- Encrypt some plaintext with the plaintext key, generating a data ciphertext
- Subsequently, decrypt the ciphertext with the data key
In the next example, we will be using Terraform to generate a new CMK and use Server-Side encryption with Amazon S3. In this approach, the CMK generates a data key, that is used to encrypt an object in Amazon S3
Key Policies and Grants
One of the other key aspects of Key Management, is controlling access to the Keys itself. This can be a pretty serious problem, if its not centralized or managed under a single access umbrella.
This is where its beneficial to have the Amazon IAM (Identity and Access Management) framework at our disposal. I will not go too much into the IAM framework of Amazon, but it gives you a comprehensive set of tools to provision access to resources, based on users, groups, roles and so on.
The first type of access control is the KeyPolicy. With the Key Policy, you can define who can do what with the keys in KMS. For instance, you have a serverless function that encrypts and decrypts user data. This function is managed by an IAM role, let’s call it… functionUserRole. This role should allow the serverless function to:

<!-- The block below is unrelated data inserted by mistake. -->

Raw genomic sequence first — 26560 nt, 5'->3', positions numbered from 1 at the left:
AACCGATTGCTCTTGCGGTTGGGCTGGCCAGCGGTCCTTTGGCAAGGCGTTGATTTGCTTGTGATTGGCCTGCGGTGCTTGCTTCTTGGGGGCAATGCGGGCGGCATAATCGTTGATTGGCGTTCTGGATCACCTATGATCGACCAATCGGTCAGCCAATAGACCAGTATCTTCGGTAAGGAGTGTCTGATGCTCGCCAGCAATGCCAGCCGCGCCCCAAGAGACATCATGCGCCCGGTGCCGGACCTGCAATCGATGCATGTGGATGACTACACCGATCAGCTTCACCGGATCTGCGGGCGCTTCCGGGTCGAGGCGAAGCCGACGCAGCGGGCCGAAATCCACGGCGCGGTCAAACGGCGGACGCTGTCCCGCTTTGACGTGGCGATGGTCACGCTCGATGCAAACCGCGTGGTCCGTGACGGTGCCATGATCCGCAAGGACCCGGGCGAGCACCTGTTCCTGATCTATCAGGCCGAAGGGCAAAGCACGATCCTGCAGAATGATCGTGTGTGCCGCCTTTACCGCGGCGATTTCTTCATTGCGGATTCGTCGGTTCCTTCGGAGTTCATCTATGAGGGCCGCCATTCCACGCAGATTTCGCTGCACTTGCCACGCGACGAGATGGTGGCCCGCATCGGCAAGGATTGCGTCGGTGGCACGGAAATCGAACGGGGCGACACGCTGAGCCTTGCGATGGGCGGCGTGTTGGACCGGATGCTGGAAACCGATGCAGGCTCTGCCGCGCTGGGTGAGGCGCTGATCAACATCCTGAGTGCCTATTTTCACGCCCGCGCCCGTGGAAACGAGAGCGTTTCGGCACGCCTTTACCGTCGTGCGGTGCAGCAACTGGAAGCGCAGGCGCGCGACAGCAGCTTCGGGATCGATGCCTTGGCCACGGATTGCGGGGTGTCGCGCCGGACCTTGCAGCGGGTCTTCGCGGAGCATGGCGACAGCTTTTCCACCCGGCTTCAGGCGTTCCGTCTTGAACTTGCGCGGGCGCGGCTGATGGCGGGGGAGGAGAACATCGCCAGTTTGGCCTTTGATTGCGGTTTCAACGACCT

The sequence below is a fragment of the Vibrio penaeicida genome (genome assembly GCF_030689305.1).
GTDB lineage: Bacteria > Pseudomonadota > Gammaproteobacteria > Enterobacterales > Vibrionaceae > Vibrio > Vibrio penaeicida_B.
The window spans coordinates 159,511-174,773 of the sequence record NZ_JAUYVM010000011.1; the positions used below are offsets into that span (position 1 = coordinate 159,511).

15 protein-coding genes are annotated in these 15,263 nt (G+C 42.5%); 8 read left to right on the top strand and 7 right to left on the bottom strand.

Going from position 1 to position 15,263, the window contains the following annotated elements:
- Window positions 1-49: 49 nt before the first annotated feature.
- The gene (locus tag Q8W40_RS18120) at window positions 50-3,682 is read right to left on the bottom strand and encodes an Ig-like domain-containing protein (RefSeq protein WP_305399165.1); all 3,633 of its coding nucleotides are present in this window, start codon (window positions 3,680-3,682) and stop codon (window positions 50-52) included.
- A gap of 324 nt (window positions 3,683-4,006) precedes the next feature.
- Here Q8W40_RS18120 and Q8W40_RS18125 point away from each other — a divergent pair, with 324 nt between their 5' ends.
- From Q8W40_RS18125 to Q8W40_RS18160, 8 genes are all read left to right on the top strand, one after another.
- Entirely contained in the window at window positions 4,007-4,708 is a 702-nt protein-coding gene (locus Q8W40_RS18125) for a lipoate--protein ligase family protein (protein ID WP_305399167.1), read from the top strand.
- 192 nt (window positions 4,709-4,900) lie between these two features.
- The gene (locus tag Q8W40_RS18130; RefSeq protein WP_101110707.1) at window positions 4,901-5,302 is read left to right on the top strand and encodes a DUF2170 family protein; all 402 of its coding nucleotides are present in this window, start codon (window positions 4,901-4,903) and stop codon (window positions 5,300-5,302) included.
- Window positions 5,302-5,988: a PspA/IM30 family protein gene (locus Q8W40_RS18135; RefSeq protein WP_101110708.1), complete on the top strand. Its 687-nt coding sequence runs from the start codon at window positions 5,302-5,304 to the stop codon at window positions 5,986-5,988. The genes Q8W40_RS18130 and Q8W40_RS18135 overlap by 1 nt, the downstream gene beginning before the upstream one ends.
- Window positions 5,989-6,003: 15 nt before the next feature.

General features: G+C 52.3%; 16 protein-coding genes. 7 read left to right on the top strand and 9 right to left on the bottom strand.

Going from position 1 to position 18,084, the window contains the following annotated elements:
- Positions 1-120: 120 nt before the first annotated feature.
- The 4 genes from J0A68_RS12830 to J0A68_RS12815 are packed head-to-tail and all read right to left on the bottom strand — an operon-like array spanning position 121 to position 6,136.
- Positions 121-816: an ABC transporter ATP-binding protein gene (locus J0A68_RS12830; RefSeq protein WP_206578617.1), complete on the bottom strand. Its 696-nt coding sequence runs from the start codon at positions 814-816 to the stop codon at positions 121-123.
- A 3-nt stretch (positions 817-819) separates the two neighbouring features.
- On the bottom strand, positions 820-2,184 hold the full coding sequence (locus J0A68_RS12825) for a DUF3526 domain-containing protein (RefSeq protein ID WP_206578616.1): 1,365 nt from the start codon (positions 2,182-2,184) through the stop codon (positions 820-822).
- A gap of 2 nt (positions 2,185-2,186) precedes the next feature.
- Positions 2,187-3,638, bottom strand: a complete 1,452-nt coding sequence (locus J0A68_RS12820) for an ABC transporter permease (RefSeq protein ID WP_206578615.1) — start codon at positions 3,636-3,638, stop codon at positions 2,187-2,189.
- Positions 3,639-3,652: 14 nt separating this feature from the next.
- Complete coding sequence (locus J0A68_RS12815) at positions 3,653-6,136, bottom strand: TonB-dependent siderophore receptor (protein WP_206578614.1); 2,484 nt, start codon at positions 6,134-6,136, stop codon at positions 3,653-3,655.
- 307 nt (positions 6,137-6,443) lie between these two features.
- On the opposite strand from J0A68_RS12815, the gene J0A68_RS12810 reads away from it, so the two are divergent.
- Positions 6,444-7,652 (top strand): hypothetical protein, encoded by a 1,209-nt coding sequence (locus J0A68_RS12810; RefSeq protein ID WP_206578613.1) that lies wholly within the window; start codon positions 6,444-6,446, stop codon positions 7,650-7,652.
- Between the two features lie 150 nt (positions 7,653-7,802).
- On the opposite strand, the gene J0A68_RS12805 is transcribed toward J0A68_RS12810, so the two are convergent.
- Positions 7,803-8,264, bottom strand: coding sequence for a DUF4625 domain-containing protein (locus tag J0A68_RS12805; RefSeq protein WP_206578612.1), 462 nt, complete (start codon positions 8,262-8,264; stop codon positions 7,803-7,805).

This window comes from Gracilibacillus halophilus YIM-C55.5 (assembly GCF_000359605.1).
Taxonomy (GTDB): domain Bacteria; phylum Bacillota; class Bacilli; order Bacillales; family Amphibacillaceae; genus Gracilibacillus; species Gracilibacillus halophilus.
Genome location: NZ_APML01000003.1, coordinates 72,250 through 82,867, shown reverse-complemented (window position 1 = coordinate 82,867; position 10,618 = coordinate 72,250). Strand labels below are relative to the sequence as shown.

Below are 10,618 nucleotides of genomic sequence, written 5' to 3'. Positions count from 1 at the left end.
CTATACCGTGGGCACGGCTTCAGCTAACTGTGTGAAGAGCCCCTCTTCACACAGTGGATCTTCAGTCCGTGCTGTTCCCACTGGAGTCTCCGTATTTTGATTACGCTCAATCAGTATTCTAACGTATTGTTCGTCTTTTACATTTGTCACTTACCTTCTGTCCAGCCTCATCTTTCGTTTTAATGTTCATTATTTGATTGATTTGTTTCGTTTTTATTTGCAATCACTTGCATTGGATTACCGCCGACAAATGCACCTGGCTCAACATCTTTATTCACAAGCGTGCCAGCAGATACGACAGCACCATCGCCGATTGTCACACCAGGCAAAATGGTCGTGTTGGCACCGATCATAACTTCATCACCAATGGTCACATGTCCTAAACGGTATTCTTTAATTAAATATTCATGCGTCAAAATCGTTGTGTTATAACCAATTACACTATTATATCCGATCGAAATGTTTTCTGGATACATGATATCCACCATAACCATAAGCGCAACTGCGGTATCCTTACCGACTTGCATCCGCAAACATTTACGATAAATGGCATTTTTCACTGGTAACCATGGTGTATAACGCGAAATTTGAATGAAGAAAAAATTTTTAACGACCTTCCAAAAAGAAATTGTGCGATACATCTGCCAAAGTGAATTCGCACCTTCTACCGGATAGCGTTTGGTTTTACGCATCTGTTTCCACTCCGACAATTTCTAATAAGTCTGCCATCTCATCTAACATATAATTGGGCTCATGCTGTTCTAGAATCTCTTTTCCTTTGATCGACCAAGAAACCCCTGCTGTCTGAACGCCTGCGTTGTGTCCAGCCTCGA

- Read/Write access to a specific DynamoDB Table
- Encrypt/Decrypt Data stored in the DynamoDB Table with Amazon KMS’s CMK
- Generate Data Keys that are stored with each record of the DynamoDB Table, with encrypted entries
For this, you can create an IAM Policy that allows that role to only perform the following actions.
This is an example of a Key Policy
The other way to restrict access privileges for Amazon KMS, is with the use of Grant. The concept of a Grant doesn’t require a user to generate a complex IAM configuration, but localizes the access configurations to keys within Amazon KMS.
This is an example of a Grant with Amazon KMS
In the above example, I am creating a CMK, a user (with a random user name) and a grant, called “hugh-grant” (’cause I was tired of naming resources at this point 😛). This grant allows this user to use a specific CMK for Encrypt, Decrypt and GenerateDataKey functions. The user also needs to add an encryption context (additional attributes) while performing these operations, with a key of Department with a value of finance implying that the Key and user is for the use of the Finance department of the organization.